Detail How Complaints Were Handled
By J. M. Hirsch
[See the Report on the Investigation of the Diocese of Manchester, by Peter W. Heed, N. William Delker, and James D. Rosenberg (3/3/03), with its 9,000-page investigative archive.]
Concord, NH - With 9,000 pages of church documents and a report, the state attorney general's office on Monday laid out how New Hampshire's Roman Catholic hierarchy mishandled sex abuse accusations for decades.
The 154-page report details evidence prosecutors would have used in seeking criminal charges against the Diocese of Manchester, charges averted in December by a settlement. Prosecutors acknowledged that the diocese addressed some molestation complaints with steps including getting counseling for the priest.
But, prosecutors said, "The state was prepared to prove that the steps taken by the diocese were so ineffective that they did not negate the fact that the diocese 'knowingly' endangered the the welfare of a minor."
As planned, the diocese released its own report Monday apologizing for how it handled allegations in the past and contrasting that with how they are dealt with now.
"Child sexual abuse is a terrible crime in the church and in society," Bishop John B. McCormack said in an introductory letter. "Child sexual abuse is an affront to the dignity of the person, and it violates every principle of profound respect for human life that the gospel entails."
He praised victims for their courage in coming forward and apologized for the harm done to them.
In the unprecedented settlement, the diocese agreed its conduct had harmed children and that it probably would have been convicted of child endangerment, a misdemeanor, but for the settlement.
In its report Monday, however, the diocese said it doesn't "necessarily agree with all aspects of (the state's) final analysis." It said it could have mounted a vigorous defense, but doing so would not have helped victims.
The church report detailed lessons learned by the diocese during the past year. They include the need to pay more attention to victims, involving civil authorities in investigations and having more than one person handle allegations.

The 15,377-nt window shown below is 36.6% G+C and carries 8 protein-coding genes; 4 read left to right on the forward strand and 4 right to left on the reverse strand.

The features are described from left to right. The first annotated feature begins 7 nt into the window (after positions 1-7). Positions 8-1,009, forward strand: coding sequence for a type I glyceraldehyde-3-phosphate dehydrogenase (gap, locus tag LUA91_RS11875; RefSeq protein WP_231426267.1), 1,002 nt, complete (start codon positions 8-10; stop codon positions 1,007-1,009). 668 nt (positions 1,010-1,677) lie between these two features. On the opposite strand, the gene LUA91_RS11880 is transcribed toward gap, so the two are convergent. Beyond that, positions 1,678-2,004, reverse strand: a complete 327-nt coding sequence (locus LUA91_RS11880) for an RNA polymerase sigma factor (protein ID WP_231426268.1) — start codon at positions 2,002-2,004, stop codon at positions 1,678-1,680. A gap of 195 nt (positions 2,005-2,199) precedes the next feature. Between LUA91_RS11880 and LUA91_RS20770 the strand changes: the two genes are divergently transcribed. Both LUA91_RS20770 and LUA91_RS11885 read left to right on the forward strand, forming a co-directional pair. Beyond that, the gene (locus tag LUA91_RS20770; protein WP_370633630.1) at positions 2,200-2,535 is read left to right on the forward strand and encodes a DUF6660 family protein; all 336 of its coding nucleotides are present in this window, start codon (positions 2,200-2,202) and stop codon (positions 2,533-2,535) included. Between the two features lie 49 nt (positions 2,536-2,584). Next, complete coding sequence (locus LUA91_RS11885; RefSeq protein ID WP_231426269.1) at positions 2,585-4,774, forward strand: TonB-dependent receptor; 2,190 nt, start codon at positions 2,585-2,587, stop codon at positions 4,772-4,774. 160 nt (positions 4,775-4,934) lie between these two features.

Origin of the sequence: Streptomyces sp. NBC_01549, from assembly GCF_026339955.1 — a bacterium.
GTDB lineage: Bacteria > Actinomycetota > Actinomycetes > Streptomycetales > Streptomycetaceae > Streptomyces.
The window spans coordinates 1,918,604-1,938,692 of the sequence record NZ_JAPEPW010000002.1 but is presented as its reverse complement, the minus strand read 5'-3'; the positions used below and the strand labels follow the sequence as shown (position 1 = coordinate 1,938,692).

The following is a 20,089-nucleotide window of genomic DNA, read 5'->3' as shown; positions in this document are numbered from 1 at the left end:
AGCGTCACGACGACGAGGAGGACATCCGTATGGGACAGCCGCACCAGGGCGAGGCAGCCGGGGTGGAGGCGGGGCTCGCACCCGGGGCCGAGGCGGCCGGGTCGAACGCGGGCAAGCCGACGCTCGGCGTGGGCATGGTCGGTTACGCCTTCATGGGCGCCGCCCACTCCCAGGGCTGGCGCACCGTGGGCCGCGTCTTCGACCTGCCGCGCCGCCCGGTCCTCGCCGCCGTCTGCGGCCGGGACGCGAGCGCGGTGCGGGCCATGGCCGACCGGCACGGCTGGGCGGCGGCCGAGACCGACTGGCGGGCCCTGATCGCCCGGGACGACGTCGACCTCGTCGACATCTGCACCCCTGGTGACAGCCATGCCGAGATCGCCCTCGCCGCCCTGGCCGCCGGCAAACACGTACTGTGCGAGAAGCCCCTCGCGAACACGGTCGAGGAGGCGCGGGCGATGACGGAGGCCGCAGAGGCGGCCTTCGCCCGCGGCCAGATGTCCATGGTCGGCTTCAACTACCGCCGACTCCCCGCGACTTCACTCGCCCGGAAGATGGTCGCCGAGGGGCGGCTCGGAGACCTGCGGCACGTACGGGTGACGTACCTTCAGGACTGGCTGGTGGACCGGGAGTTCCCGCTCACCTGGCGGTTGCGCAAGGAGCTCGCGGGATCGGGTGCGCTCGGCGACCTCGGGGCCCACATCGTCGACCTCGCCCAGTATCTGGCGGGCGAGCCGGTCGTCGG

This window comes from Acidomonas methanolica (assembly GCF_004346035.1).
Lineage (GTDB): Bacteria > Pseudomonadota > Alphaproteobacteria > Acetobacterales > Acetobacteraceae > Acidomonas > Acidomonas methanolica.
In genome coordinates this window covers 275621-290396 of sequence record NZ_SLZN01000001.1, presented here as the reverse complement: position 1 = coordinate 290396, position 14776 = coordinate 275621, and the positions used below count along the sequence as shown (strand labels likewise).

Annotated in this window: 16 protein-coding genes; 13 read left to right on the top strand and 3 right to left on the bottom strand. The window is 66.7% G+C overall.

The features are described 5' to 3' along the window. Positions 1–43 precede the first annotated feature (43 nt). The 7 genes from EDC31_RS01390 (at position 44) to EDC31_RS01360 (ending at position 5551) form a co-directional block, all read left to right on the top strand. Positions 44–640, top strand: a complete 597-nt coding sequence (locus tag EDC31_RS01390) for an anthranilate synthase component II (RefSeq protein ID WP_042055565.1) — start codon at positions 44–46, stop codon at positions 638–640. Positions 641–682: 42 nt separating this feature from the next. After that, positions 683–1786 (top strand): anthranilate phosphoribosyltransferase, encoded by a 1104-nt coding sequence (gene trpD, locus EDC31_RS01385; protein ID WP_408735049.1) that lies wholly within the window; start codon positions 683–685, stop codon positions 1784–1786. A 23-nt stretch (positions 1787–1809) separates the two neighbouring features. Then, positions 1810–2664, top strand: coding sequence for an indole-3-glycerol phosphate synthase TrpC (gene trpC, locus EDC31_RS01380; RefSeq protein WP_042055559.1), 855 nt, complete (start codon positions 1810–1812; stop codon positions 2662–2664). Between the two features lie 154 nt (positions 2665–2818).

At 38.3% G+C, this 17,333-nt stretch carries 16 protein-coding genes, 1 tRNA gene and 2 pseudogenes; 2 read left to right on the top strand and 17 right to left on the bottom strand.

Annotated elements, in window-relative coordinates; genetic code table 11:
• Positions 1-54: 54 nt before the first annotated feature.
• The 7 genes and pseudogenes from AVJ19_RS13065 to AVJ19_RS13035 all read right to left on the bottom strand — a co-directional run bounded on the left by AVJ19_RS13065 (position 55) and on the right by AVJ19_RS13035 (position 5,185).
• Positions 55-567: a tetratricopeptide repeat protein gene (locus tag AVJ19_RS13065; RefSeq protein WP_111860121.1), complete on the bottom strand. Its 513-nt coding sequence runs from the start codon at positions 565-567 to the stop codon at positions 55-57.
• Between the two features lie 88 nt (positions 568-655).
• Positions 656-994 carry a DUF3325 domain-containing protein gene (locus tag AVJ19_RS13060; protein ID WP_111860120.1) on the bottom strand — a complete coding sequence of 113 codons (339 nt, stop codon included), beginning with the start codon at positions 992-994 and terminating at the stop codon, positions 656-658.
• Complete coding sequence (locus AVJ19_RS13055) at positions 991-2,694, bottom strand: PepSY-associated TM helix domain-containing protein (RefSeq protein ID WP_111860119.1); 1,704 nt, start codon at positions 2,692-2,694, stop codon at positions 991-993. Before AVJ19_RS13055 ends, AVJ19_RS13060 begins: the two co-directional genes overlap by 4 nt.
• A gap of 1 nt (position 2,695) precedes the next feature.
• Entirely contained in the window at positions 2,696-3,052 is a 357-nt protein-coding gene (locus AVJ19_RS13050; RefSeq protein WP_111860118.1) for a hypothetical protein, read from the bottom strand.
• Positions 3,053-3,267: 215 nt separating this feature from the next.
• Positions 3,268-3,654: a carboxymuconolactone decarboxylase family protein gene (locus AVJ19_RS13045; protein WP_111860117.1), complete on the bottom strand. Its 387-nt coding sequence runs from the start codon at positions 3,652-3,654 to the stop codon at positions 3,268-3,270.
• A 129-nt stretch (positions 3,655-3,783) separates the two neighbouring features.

Thousands of pages of church documents have been released in Massachusetts during the past year by lawyers for victims and alleged victims suing the church. And three weeks ago, a grand jury in New York issued a scathing report accusing the Diocese of Rockville Centre of sheltering molesters and failing to protect children.
The New Hampshire documents and reports may provide an even more comprehensive look at the inner workings of a diocese than those in Boston or Rockville Centre, however.
McCormack is named in the New Hampshire documents and state report, but prosecutors focused on incidents before he became bishop of Manchester in 1998.
The state's report was to focus on eight clergymen, The Associated Press learned. Officials have said the eight were not selected because of the seriousness of the allegations against them, but because their cases contained strong evidence the diocese had mishandled the molestation complaints.
Two of the eight priests focused on in the state report are in prison for criminal sexual assault convictions. A source speaking on condition of anonymity identified them as the Rev. Gordon MacRae, convicted of molesting four boys during the 1980s, and the Rev. Roger Fortier, convicted of assaulting two Farmington boys during the 1990s.
The six other priests profiled in the state report have been accused of abuse in civil lawsuits.
The source identified them as:
- The Rev. Paul Aube, who has acknowledged molesting several minors during the 1970s.
- The Rev. Albert Boulanger, accused of abuse in Concord, Berlin and Ashland between 1960 and 1980.
- The Rev. Gerald Chalifour, accused of abuse in Allenstown and Farmington during the 1960s and 1970s.
- The Rev. Robert J. Densmore, accused of molesting three New London minors during the 1970s.
- The Rev. Raymond H. Laferriere, accused of abuse in Hudson and Manchester during the 1950s, 1960s and 1970s.
- Leo Landry, a former priest accused of abuse in Berlin, Manchester and Somersworth during the 1960s and 1970s.
Five of the eight - all but MacRae, Fortier and Landry - were identified by the diocese in February 2002 as being the subject of credible allegations of sexual misconduct in the past.
Aube became a key of the state investigation when he told prosecutors last year that church officials insisted he continue working with children even after he admitted sexual misconduct with minors and asked for help. The diocese has not commented on Aube's claims.
Boulanger, Chalifour, Densmore and Laferriere are retired. None has a listed telephone and they could not be reached for comment. The diocese would not release contact information on the priests.
Fortier was convicted in 1998 of assaulting two minors during the 1990s. He later pleaded guilty to trying to assault another minor. He is serving 20 to 40 years in prison. Calls to his lawyer were not immediately returned.
Landry left the priesthood in 1972 to marry. He has been accused of abusing nine minors. Landry's telephone was out of service. In April 2002, he denied the first allegation against him.
In an interview in prison last week, MacRae maintained his innocence, saying the boys lied. He has sought help from the diocese to prove his innocence.
One priest named in the documents obtained a court order Monday barring
their release. Will Delker, a senior assistant attorney general, said
the development affected only a small portion of the documents.
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